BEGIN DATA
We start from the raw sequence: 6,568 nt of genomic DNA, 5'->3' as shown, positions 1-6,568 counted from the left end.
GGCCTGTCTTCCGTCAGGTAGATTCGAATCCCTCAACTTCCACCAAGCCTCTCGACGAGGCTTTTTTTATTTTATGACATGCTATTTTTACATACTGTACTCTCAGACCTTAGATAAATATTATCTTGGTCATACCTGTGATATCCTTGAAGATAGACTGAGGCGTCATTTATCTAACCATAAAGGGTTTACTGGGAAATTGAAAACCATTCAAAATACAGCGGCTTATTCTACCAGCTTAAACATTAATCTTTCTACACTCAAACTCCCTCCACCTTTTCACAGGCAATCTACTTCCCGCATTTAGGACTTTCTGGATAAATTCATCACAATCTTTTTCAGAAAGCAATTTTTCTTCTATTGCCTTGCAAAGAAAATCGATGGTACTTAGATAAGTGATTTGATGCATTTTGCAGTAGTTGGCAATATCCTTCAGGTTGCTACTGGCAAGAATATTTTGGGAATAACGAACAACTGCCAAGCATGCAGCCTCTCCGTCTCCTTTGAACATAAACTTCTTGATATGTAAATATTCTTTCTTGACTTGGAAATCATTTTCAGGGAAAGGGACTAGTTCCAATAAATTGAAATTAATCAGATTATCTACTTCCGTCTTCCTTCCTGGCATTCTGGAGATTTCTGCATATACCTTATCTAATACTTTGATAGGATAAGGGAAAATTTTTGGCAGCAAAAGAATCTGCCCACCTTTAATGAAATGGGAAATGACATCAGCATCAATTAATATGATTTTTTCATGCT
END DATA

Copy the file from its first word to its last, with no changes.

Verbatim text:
We start from the raw sequence: 6,568 nt of genomic DNA, 5'->3' as shown, positions 1-6,568 counted from the left end.
GGCCTGTCTTCCGTCAGGTAGATTCGAATCCCTCAACTTCCACCAAGCCTCTCGACGAGGCTTTTTTTATTTTATGACATGCTATTTTTACATACTGTACTCTCAGACCTTAGATAAATATTATCTTGGTCATACCTGTGATATCCTTGAAGATAGACTGAGGCGTCATTTATCTAACCATAAAGGGTTTACTGGGAAATTGAAAACCATTCAAAATACAGCGGCTTATTCTACCAGCTTAAACATTAATCTTTCTACACTCAAACTCCCTCCACCTTTTCACAGGCAATCTACTTCCCGCATTTAGGACTTTCTGGATAAATTCATCACAATCTTTTTCAGAAAGCAATTTTTCTTCTATTGCCTTGCAAAGAAAATCGATGGTACTTAGATAAGTGATTTGATGCATTTTGCAGTAGTTGGCAATATCCTTCAGGTTGCTACTGGCAAGAATATTTTGGGAATAACGAACAACTGCCAAGCATGCAGCCTCTCCGTCTCCTTTGAACATAAACTTCTTGATATGTAAATATTCTTTCTTGACTTGGAAATCATTTTCAGGGAAAGGGACTAGTTCCAATAAATTGAAATTAATCAGATTATCTACTTCCGTCTTCCTTCCTGGCATTCTGGAGATTTCTGCATATACCTTATCTAATACTTTGATAGGATAAGGGAAAATTTTTGGCAGCAAAAGAATCTGCCCACCTTTAATGAAATGGGAAATGACATCAGCATCAATTAATATGATTTTTTCATGCT